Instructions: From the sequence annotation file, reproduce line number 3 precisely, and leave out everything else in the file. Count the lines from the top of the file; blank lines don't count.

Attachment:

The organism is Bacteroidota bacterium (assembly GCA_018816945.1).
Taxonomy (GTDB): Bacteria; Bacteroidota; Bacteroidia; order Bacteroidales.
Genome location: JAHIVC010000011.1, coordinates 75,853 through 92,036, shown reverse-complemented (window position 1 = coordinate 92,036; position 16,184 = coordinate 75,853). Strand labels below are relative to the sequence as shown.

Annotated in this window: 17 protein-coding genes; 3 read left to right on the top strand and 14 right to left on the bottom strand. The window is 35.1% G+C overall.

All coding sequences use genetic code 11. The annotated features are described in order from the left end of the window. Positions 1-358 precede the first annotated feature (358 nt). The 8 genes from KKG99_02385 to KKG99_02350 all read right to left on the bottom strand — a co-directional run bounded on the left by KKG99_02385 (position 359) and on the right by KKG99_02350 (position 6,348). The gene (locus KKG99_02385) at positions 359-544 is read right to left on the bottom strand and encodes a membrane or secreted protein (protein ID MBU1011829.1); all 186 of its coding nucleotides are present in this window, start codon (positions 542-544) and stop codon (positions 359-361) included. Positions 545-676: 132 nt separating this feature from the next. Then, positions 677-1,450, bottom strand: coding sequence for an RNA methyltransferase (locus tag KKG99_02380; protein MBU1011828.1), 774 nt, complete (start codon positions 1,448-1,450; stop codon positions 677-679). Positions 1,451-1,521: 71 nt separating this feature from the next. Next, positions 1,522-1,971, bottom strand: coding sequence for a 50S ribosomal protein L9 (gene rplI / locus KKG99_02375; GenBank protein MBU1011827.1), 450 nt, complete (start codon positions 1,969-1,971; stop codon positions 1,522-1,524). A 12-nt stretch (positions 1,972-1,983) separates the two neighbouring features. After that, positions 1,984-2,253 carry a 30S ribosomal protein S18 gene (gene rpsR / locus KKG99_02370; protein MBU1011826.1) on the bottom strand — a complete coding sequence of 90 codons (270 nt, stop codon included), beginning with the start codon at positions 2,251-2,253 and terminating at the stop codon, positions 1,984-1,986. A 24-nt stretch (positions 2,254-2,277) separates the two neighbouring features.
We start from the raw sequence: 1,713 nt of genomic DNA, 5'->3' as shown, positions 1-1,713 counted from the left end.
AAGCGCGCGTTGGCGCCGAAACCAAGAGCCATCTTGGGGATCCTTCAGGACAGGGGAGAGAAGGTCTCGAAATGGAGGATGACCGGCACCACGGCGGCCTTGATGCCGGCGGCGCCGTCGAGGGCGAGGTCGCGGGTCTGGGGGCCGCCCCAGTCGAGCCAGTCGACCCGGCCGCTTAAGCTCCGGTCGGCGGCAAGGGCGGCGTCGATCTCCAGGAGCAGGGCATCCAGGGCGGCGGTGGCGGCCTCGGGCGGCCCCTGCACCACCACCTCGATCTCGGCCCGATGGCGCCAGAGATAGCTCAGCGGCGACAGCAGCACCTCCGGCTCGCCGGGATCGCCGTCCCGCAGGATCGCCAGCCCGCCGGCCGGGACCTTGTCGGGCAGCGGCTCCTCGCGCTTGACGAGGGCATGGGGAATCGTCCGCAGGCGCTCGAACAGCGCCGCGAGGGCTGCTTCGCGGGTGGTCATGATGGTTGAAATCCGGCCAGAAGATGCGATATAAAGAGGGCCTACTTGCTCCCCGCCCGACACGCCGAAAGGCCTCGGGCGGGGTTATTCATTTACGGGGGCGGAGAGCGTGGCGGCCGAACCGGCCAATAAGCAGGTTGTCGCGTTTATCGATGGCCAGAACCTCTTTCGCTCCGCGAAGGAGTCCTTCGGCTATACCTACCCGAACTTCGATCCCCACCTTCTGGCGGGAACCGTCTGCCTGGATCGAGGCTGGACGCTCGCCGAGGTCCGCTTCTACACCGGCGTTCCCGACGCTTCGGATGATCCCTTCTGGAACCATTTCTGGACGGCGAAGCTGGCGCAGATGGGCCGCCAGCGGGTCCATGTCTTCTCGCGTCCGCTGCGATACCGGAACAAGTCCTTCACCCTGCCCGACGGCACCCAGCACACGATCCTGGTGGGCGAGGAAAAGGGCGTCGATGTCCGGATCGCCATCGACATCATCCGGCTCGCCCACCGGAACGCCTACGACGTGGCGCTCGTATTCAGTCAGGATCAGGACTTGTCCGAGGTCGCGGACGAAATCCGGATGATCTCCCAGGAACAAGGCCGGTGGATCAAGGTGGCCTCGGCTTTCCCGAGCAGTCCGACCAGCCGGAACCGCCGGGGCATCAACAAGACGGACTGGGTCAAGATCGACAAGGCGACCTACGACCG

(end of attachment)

Genome location: JAHIVC010000011.1, coordinates 75,853 through 92,036, shown reverse-complemented (window position 1 = coordinate 92,036; position 16,184 = coordinate 75,853). Strand labels below are relative to the sequence as shown.